Munich seems to have it all. Great food, it is surrounded by beautiful nature, more castles than you can shake a stick at and friendly people. It’s also a wonderful location to serve as your home base if you want to explore Bavaria and the surrounding area. With great transportation connections and lots of interesting sites within an hour to three hours by train, it’s a no brainer. Here are my picks of the best day trips from Munich!
Nicknamed by locals the Bavarian Sea, the Chiemsee is the largest lake in Bavaria. There, visitors can partake of all kinds of activities in the fresh air and enjoy nature and the water. The lake is also home to two inhabited islands. On the Herreninsel, the larger island, you will find a palace commissioned by King Ludwig I that was inspired by Versailles. There is an active Benedictine monastery on the other island, the Frauenchiemsee. Both are easily accessible for a visit after a short ferry ride.
While the Austrian capital is a bit far to be considered in this list of day trips from Munich, Salzburg is just over the nearby border. The thoroughly European city charms with its quaintness: narrow cobblestone shopping streets hide all manner of adventures. And don’t forget the cafes: Austria may not have invented sitting in a cafe with a coffee, a pastry and the newspaper but they have sure perfected it. The city is also a must see for fans of The Sound of Music and Mozart, who called the city home during his early years. The nearby Hellbrunn Palace, a Lustschloss, is a fun visit with novelty fountains.
Read More: Get Wet & Wild at Schloss Hellbrunn
Whether it be the impressive castle that overlooks the city, the World War II past or the home of artist and humanist Albrecht Dürer, Nürnberg is a city steeped in history. Some of that history may be right under your feet. Literally. Beneath the streets of Nürnberg lie miles of passages that were once used to hold beer and, later, hide priceless works of art. It’s home to the Germanisches Nationalmuseum. And the city, where the Nuremberg Trials were held, was also the site of the Nazi party rally grounds. But today, it is home to the Documentation Center, a moving and emotional museum that pays tribute to helping generations understand what led to National Socialism and how we can stop it from happening again. Be sure to try the city’s unique Rotbier (red beer) while you’re there, too.
Surrounded by the Alps and the border with Austria, Berchtesgaden is tucked deep in Bavaria. The region is perfect for history buffs and active outdoor types. It is home to the Eagle’s Nest, Hitler’s bunker. But it is also home to the Watzmann mountain peak of the Alps and the Königssee, a lake of water so clear and blue it seems like it’s from a fairy tale. But, if you aren’t up to hiking, take the short electric ferry ride down the Königssee. One of the stops is a former royal hunting lodge and the St. Bartholomew pilgrimage church.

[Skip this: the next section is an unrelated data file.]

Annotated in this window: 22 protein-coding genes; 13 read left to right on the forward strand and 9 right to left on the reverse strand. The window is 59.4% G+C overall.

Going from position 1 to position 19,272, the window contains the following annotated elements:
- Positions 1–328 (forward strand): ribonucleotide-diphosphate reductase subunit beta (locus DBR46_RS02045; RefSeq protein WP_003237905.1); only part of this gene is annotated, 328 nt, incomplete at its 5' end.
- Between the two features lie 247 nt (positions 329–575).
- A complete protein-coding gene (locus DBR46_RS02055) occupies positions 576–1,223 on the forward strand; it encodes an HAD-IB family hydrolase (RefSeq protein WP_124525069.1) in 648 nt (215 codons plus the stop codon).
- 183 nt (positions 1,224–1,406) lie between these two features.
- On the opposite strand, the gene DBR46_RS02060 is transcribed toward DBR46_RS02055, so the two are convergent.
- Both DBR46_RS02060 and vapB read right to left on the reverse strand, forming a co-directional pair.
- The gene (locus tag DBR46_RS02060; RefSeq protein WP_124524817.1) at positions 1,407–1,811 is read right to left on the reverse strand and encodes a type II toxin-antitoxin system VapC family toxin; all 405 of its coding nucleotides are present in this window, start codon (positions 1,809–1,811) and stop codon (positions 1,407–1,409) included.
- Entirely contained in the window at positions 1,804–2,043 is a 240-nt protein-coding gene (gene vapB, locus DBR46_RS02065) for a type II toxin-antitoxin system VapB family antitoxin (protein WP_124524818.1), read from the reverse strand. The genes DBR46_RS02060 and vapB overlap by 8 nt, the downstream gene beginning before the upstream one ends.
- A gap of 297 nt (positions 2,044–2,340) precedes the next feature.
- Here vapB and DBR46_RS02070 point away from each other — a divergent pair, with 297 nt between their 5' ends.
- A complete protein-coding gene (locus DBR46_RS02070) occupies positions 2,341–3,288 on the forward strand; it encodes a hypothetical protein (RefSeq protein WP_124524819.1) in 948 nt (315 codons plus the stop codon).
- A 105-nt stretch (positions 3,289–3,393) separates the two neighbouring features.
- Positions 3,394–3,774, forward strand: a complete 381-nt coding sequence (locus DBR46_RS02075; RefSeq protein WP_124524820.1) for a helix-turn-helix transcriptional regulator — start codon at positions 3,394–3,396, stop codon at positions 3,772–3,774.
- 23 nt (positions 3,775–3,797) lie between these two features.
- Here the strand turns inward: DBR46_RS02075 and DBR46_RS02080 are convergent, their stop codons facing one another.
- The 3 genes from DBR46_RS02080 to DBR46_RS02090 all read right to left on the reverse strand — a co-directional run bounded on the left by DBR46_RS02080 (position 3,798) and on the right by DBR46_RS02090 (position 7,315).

Read More: A Visit To: Königssee
Ammersee, Starnberger See and Tegernsee
Bavaria is full of lakes. The nearby Ammersee, Starnberger See and Tegernsee are popular destinations. The lakes are especially busy spots on warm summer days or long weekends. Whether you are an active outdoors type looking to partake in some watersports, go for a hike or just relax and enjoy the view, there is a lakeside town for you.
Read More: A Winter Day Trip to the Tegernsee
Neuschwanstein & Hohenschwangau
Perhaps one of the most popular day trips from Munich is the one to visit Neuschwanstein. The fairy tale castle is world famous — and construction was never even finished! Together with Hohenschwangau, which is right across the valley, the two palaces play an important part in the life and history of King Ludwig II. While the troubled and often eccentric king was found drowned before Neuschwanstein was completed, the castle is still an impressive draw. Visits to the area are very crowded and touristy. It simply can’t be avoided. But the sheer impressiveness and the views of the surrounding countryside made it worth the while. At least once.
Read More: A Visit To: Neuschwanstein & Hohenschwangau
Lake Constance, or the Bodensee, is the third largest lake in Europe. In addition to Germany, Austria and Switzerland border the lake. Lake-side towns dot the perimeter of the pleasant lake. Lindau in Bavaria is the closest to Munich. If you’ve got the time, Friedrichshafen, the city of the Zeppelin, is just west of Lindau. Ferries criss-cross the lake and watersports abound.
Read More: My Flight in a Zeppelin
Dachau is just a stone’s throw from Munich. In fact, you can reach the city relatively quickly just by using Munich’s public transportation (just take the S2 line). The Dachau Concentration Camp Memorial is a well known site for visitors to learn about the horrors of the Nazi regime and pay their respects. But the city also has several churches worth seeing as well as a palace and gardens.
About an hour southwest of Munich in the town of Garmisch-Partenkirchen is the Zugspitze, Germany’s highest mountain. A series of cable cars and lift systems transport visitors up into the clouds. There you can ski, hike, rock climb or simply enjoy unprecedented views from almost 3,000 meters above sea level. Visitors can also take tours of the Zugspitze glacier or find a moment of solace at the Maria Heimsuchung chapel.
All of these spots are easily accessible, especially using Deutsche Bahn. To save some money, consider a discount or regional ticket. For example, with the Schönes-Wochenende-Ticket, you have unlimited travel on local transit services for a single weekend day.
Have you visited any of these spots? Or did I miss your favorite day trips from Munich? Let me know and share in the comments below!